Truthers got nothing better to do, the way I figure it. That, and the fact that they swallowed the "Bush is bad" horse pill that the lame-stream media has been trying to shove down our throats ever since his dad became VP. They need to believe in the boogeyman, just like when they were kids. It's fun for them, and they get to be different - and that's what they're really after.
What have you done with the old Blight Reporter, the one we came to know and love ? You've probably got him saran-wrapped in your rec room with an apple duct-taped in his mouth, wearing nothing but Spiderman undies and a pair of socks with clocks on them, you sick freak.
FREE THE BLIGHT REPORTER ! ! !
Now that I have that is out of the way - HAPPY BIRTHDAY PUNKINHEAD !
The reason they're not talking about it is because they already got their guy elected, so there is no reason to thump the economy any more. There's a hell of a lot more people out of work now than in 2008, so your argument doesn't pass the smell test.
Beware of sudden and apparently reasonable “calls for civility.” That pathetic mantra is usually voiced by a liberal administration and its supporters when criticism mounts that they are taking the country too far to the Left — like the Clinton implosion in 1993 or Obama today. I fear “civility” does not mean one should not write novels or produce movies contemplating murdering George Bush — that’s sort of an understandable agitprop art. “Civility” does not mean the New York Times should not give discounts to run ads in wartime like “General Betray Us.” That’s needed dissidence. Civility does not suggest that a Sen. Durbin, or Sen. Kerry, or Sen. Kennedy not use inflammatory language that compares our own troops or personnel to terrorists, Nazis, Pol Pot, Stalinists, or Saddam Hussein’s torturers; that most certainly is not uncivil. And it was certainly not impolite for Rep. Stark to call President Bush a “liar.”
“Civility” does not mean that we should not spew hate at anti-war protests; that’s grass-roots popular protest. It doesn’t mean that we should not employ Nazi and fascistic labels to tar the President of the United States like John Glenn or Al Gore or Robert Byrd did. “Civility” does not mean that a shrill Hillary Clinton should not scream that the Bush administration is trying to silence critics, or suggest that the commanding general of an entire theater was lying to Congress in ways that require a “suspension of disbelief.” That’s needed pushback.
O Ye of Little Memory! Do we recall any American shock when the Guardian published Charles Brooker’s lament — “John Wilkes Booth, Lee Harvey Oswald, John Hinckley Jr. — where are you now that we need you?” And I don’t recall anyone felt that language was getting too heated when Howard Dean, head of the Democratic Party, fumed, “I hate the Republicans and everything they stand for.” And was it not The New Republic that highlighted Jonathan Chait’s infamous “Why I Hate George W. Bush” article? Of course, there was that thoroughly civil New York play, “I’m Gonna Kill the President.”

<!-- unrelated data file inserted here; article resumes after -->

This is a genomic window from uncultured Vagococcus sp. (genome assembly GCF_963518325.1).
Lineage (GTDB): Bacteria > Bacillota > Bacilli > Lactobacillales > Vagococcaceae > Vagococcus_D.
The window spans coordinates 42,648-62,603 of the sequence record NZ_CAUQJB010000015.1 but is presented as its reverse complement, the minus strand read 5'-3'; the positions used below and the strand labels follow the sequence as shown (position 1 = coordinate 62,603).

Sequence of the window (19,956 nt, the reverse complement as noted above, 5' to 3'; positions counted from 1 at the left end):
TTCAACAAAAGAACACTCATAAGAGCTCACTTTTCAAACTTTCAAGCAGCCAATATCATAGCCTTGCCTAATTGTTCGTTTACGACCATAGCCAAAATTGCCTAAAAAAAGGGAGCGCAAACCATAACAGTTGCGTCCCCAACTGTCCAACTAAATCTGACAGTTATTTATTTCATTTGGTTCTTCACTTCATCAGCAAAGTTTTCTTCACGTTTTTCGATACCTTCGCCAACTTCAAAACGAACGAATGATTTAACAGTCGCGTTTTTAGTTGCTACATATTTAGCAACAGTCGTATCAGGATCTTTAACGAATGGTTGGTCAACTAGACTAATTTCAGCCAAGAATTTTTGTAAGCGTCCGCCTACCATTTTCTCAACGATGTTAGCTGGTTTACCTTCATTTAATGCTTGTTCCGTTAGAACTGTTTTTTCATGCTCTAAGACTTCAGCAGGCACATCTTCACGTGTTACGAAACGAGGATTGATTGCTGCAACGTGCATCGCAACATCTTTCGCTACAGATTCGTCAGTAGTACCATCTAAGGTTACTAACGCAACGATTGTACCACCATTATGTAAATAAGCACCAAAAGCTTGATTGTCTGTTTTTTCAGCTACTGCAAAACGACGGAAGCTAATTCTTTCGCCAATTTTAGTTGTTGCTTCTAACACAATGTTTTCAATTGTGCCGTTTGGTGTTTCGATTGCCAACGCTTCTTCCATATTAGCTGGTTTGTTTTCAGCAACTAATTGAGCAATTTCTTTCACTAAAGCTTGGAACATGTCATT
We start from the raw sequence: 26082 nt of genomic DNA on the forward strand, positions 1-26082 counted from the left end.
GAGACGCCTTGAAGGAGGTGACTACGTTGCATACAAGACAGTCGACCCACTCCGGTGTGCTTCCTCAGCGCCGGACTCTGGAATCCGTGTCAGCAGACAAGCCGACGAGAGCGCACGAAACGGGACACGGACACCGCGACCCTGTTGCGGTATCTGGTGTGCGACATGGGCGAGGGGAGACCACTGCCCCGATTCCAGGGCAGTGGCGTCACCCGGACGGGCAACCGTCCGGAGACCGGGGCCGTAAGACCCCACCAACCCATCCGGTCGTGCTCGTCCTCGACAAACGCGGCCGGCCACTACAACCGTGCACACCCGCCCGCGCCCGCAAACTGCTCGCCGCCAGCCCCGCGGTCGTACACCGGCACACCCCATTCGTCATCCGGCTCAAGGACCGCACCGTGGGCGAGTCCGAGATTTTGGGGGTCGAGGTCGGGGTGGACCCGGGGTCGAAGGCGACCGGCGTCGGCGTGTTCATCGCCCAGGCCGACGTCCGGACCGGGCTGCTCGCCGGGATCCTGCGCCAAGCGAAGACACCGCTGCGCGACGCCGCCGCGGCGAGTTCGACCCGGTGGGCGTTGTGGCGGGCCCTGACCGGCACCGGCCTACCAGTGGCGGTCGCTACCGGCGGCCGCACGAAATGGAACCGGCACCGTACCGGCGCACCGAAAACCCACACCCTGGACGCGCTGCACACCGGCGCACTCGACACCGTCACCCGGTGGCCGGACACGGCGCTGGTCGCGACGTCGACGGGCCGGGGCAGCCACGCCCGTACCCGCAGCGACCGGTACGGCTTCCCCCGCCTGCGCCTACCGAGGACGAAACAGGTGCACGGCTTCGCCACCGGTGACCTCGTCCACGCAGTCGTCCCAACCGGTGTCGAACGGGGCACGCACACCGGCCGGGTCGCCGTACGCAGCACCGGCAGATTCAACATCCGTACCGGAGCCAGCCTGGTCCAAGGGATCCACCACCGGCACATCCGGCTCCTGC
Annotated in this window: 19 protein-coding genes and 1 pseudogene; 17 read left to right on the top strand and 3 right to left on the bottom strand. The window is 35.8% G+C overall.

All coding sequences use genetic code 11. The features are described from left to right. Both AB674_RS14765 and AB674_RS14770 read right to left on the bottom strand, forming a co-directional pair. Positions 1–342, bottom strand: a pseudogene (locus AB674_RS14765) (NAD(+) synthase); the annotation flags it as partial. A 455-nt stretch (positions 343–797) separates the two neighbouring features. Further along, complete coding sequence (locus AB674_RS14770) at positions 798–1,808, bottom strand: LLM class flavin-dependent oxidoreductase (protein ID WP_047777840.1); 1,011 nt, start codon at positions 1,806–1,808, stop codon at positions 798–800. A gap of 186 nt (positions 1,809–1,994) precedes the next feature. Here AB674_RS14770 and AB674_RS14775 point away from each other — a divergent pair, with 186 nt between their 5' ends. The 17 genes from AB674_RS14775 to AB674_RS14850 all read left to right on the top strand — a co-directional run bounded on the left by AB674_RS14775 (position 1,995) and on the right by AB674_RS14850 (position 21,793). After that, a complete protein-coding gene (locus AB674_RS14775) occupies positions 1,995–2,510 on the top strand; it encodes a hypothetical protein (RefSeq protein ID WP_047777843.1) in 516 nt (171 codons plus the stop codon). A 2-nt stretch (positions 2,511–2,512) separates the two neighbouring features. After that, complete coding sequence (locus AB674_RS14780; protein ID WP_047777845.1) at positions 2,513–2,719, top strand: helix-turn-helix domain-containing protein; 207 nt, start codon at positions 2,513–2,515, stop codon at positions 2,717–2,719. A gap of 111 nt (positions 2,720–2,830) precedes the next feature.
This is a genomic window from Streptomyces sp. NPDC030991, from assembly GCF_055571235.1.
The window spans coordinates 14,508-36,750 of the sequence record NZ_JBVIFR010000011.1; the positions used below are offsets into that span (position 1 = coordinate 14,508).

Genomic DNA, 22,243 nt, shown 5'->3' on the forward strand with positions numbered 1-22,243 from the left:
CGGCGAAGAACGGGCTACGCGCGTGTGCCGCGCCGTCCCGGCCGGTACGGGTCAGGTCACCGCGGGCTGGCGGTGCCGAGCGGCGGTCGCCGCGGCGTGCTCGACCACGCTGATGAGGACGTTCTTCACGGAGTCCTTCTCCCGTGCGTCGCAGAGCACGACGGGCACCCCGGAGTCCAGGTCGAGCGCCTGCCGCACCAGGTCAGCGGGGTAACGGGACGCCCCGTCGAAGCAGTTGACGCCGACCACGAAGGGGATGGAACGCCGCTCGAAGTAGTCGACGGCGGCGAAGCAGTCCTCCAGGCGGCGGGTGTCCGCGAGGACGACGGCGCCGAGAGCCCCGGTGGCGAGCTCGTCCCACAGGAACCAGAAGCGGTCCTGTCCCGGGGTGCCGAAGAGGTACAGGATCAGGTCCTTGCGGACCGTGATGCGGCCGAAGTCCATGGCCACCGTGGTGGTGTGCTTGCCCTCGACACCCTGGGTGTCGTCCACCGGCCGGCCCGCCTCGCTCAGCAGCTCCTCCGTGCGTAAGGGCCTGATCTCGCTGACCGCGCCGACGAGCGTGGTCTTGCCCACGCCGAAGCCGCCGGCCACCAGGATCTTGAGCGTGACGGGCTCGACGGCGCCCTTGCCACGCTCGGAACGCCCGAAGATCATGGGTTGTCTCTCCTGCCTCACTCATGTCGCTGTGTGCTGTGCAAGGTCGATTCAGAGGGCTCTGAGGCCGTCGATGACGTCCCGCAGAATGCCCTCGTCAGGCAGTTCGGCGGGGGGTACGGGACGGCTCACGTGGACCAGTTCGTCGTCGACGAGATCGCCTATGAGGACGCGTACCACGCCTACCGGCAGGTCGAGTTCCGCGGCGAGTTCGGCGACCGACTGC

So, please, spare us the sanctimonious rot about being shocked by conservative metaphors like “lock and load” or “targeting” vulnerable Democratic districts. Like it or not, “civility” has nothing to do with real civility that is bipartisan in fashion and necessary for tolerance in a politically diverse culture. It simply means that conservatives must be stopped in their Neanderthal opposition to an enlightened agenda by any means necessary — by being uncivil to them when conservatives are in power, and demanding they not do the same when liberals run things. All political parties wish it both ways; but in the present age, the media and a cultural elite really have convinced themselves that speaking out against Barack Obama is a sort of heresy while smearing the Bush “regime” was de rigueur.
Thanks for allowing us in on your son's military experience, Hayden. It's nice to know of GH boys guarding our freedom, and you have every right to boast a little, as he sounds like a fine young man.
Guam, unlike a lot of other Pacific islands, never received the press that the battle deserved. Taken from Spain in 1898 by the U.S., it was invaded in 1941 by the Japanese, who held it until the Marines landed on July 21, 1943. The three week battle cost us 1800 killed and 6000 wounded. Japanese losses were much higher - 18250 killed, 1250 captured. The last Japanese soldier surrendered on Guam in 1972, after living in a cave for 27 years.
Guam celebrates every July 21st as Liberation Day.
Yeah, it's kind of funny - when the left protests, they overturn and burn cars, smash windows, loot and pillage - it's called dissent, and the media will claim that they have every right to do so.
When the right protests, (which is extremely rare, as that all have jobs and are not on the dole) they gather peacefully, and hold up signs displaying their beliefs, the media calls them thugs and extremists, condemning them and their message.